All electronic devices are counted as ballot papers in this context
- Student groups and SU Officers cannot endorse any candidate, but students may in a personal capacity.
This is to ensure elections remain open and accessible to all students and that the process is fair.?
- Candidates must not run on a slate.
Slates are categorised by the same platform or manifesto promises normally along with similar branding and/or asking their supporters and the electorate to support another candidate.?
- Campaigners may have to attend mandatory meetings. These will be made clear for the relevant election.
- Campaigns should be fully transparent and accountable to The SU.
- Manifestos must be submitted before the close of nominations and cannot exceed 500 words.
Breach of Rules
- All rulings on the interpretation of the rules will be made by the Returning Officer or their nominated representative. Interpretation will be in the interest of the electorate above all others.
- Elections rules are in addition to general SU and University rules and regulations, and the Law.
- If a breach of these rules has occurred, the Returning Officer or their nominated representative may apply a sanction.
- Sanctions can include, but are not limited to:
- A public warning
- Temporary campaign ban
- Complaints, grievances and appeals must follow the grievance procedure.
- Members of staff shall not become actively involved in the politics of The SU, or be encouraged to do so, and shall remain neutral during elections.
SU Staff in this context are University employees who work under the direction of the Chief Executive and do not apply to SU Officers or Student Staff when not in work. A more detailed explanation of the relationship between staff and The SU can be found in Regulation 8.
- Members of staff can be approached for professional advice and shall give information equally to all campaigners.
Any full member of the Students’ Union can submit an election grievance if they believe a candidate’s behaviour during an election is in breach of the rules.
How to submit a grievance
Grievances will normally only be accepted within 24 hours from the incident and if emailed to firstname.lastname@example.org. No grievances will be accepted after 1 hour from the close of voting.
All outstanding grievances will be resolved before the conduct of the count. The only accepted grievances after this will be in relation to the count itself, and must be submitted within 1 hour of the announcement of the results.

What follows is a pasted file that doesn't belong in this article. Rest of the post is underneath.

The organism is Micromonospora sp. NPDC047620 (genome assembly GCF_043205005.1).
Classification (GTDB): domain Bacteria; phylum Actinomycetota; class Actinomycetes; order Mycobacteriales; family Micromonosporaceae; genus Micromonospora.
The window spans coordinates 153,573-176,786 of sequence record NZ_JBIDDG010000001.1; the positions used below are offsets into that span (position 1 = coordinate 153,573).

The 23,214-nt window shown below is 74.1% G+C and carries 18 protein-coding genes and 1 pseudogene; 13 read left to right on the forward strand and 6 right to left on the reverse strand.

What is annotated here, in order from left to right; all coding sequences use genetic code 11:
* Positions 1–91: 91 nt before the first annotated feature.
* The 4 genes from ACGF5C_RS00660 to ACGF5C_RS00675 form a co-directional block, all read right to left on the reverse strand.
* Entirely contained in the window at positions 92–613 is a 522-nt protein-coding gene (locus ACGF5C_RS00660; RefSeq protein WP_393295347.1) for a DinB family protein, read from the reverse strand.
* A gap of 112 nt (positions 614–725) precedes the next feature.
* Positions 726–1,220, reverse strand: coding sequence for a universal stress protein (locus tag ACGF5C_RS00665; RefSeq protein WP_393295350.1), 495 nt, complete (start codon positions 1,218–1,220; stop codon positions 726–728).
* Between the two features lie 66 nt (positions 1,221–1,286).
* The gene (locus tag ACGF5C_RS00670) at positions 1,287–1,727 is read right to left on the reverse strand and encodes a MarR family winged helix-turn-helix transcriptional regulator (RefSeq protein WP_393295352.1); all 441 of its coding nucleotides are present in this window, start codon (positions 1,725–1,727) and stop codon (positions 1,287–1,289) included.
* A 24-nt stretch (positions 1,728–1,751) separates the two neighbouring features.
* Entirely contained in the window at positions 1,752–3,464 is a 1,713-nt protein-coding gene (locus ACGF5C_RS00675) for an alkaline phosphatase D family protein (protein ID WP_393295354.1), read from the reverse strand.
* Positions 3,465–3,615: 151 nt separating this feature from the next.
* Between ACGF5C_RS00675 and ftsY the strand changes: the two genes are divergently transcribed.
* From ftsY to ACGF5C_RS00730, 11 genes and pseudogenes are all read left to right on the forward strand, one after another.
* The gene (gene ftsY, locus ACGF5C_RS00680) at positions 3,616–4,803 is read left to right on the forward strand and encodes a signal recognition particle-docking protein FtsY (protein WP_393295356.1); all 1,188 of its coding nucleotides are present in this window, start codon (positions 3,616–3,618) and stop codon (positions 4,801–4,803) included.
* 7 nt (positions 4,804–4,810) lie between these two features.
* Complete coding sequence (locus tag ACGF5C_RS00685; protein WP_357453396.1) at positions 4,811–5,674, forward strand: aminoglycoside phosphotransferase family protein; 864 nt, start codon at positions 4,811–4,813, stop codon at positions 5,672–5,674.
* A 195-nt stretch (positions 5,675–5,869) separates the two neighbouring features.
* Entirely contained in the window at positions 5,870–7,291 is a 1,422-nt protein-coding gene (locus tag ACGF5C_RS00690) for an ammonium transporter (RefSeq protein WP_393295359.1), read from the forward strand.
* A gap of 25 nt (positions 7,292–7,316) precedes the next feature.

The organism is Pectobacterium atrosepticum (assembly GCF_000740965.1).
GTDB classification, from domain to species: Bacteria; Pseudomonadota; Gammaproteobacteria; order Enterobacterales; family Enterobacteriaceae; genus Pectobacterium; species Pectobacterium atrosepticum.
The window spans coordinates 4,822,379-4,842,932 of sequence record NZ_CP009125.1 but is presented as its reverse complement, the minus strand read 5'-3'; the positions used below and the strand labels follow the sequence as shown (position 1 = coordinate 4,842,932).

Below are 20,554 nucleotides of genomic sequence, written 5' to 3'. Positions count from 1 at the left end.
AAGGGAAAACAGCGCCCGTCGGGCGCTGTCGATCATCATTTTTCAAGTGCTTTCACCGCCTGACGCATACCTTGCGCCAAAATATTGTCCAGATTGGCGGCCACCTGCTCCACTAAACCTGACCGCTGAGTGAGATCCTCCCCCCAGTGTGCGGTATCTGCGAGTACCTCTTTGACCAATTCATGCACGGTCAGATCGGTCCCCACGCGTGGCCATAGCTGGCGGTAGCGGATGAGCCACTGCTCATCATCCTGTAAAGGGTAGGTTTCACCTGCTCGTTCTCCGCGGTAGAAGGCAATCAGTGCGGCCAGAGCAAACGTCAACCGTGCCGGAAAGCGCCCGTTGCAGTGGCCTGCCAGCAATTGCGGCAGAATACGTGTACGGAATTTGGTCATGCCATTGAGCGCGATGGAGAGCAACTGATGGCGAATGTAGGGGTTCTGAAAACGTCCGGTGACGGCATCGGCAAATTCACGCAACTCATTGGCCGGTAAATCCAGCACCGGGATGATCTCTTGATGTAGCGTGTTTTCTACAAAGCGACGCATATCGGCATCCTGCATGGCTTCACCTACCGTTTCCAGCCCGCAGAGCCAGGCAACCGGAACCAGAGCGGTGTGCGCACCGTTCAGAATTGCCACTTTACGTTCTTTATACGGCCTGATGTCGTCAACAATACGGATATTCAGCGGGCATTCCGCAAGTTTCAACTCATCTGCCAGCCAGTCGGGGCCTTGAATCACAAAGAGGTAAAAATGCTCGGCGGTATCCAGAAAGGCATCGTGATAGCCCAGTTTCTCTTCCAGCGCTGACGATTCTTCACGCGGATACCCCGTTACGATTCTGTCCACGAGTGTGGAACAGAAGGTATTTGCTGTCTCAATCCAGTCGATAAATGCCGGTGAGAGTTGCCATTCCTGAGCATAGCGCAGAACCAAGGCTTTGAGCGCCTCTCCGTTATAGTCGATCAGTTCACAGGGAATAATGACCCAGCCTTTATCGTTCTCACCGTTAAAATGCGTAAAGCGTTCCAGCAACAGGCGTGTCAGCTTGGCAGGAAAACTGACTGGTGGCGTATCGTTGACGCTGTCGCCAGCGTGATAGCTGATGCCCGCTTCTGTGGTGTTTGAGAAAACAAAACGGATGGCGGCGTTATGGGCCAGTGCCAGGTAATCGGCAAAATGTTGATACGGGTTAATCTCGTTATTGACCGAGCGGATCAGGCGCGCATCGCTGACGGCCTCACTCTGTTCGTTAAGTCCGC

What happens next?
Grievance submissions will be considered by the Deputy Returning Officer in consultation with the Elections Chair and Committee. They will decide whether to accept (uphold) or reject the grievance, and you will be notified in writing with any resulting action.
What information should a grievance contain?
To help the Deputy Returning Officer consider your grievance, it should be factual and contain clear evidence about the complaint. Grievances that are comprising of hearsay or activity that does not directly affect you may not be successful. The Deputy Returning Officer reserves the right to consider grievances as vexatious and may take disciplinary action accordingly.
If a student is dissatisfied with the outcome of the grievance, they may be able to request the opportunity to appeal. A request for an appeal should be on the following grounds, including but not confined to:
- a review of the procedures followed at the grievance stage
- a consideration of whether the outcome was reasonable in all the circumstances
- new material evidence which the student was unable, for valid reasons, to provide earlier in the process
The appeal stage will not usually consider the issues afresh or involve a further investigation.
Appeals must be made in writing no later than 1 hour of the decision and must be submitted in the normal procedure outlined above. This will normally be considered by the Returning Officer.
They will decide whether to accept (uphold) or reject the appeal, and you will be notified in writing with any resulting action.
A member of the SU may appeal to the Board of Trustees against a ruling of the Returning Officer but such an appeal will only be successful if supported by a two thirds majority of all Trustees. The Board of Trustees’ decision will be final.